The American Indian History in the Eastern part of the country is always associated with the Cherokee Indian nation. The Cherokee's were by far the largest and most advanced of the tribes when Europeans first arrived and came in contact with Native Americans. There are too many tribes to go over background on every one of them, so I'm going to focus on the Cherokee's since many of their ways and customs are so similar to all the other tribes in the East.
When Europeans first arrived in North America, the Cherokees occupied a large expanse of territory in the Southeast. Their homeland included mountains and valleys in the southern part of the Appalachian Mountain chain. Their territory stretched from North Carolina to Virginia to Tennessee, South Carolina and Alabama. They spoke a dialect of Iroquoian language and their ancestral relatives (the Iroquois) occupied much of the Northeast cultural area.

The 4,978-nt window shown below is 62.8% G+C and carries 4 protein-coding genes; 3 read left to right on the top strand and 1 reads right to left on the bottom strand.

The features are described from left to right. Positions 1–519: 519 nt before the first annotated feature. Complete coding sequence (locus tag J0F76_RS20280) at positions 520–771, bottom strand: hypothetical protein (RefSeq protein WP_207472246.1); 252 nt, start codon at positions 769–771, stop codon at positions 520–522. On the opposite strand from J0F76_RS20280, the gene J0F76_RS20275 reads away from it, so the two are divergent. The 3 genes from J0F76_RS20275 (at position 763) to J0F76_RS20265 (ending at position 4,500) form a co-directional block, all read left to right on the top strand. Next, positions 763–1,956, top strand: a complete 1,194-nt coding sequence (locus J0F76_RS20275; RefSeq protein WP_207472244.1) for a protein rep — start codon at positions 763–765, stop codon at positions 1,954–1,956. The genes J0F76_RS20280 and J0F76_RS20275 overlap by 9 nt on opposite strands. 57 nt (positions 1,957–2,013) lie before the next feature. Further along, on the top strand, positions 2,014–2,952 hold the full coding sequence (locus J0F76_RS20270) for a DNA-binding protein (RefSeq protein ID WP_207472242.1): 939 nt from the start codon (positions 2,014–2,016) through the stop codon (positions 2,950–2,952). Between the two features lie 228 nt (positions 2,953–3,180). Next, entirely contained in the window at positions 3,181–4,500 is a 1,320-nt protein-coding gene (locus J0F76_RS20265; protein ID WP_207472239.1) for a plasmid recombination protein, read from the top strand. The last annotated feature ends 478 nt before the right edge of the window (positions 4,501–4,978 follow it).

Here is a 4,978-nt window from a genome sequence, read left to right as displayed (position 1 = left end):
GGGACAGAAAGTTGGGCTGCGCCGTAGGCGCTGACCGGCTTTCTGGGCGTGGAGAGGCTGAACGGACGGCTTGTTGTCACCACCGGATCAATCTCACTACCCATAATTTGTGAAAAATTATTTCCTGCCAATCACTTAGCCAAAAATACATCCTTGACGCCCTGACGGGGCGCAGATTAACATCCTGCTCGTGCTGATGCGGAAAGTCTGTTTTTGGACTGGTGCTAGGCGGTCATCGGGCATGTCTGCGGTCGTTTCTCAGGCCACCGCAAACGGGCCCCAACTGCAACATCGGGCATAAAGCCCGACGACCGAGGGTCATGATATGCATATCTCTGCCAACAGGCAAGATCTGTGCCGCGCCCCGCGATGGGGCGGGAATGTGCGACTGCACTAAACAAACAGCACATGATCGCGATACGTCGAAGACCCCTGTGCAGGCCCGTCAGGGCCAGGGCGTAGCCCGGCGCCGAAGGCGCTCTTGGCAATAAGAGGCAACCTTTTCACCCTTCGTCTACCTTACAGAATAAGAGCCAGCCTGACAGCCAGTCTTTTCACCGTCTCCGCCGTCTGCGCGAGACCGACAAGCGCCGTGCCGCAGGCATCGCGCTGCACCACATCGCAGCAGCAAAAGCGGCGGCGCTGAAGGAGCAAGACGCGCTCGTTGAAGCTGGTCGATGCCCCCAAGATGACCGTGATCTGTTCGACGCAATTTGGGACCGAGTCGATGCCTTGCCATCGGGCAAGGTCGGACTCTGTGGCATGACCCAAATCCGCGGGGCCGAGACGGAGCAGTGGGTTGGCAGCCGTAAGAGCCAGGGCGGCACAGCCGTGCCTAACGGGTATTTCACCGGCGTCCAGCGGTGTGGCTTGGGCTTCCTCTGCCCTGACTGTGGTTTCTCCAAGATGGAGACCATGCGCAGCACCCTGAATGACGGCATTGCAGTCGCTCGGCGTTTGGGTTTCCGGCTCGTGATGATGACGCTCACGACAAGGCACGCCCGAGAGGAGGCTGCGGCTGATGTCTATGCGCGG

The name Cherokee was probably given to them by outsiders since the word Cherokee means, "people of different speech." The name the Cherokee's had for themselves was Ani-yun-wiya which means, "real people."
Villages were placed along rivers and streams so they could take advantage of the rich black soil for farming. Corn was their main source of food, along with wild plants and roots that were common to their homeland. They used spears, traps, and fishing lines with hooks to catch many different kinds of fish. They also used an interesting method of poisoning an area of water to kill the fish and gather them up as they floated to the surface.
The Cherokees were also skilled hunters. They hunted large animals, such as deer and bear, with bows and arrows. They covered themselves in entire deerskins, antlers and all, and used deer calls to lure the animals to them. They also hunted small game with blowguns that were accurate from up to 60 feet away.
The products of their hunts were not only used for food, but for clothing as...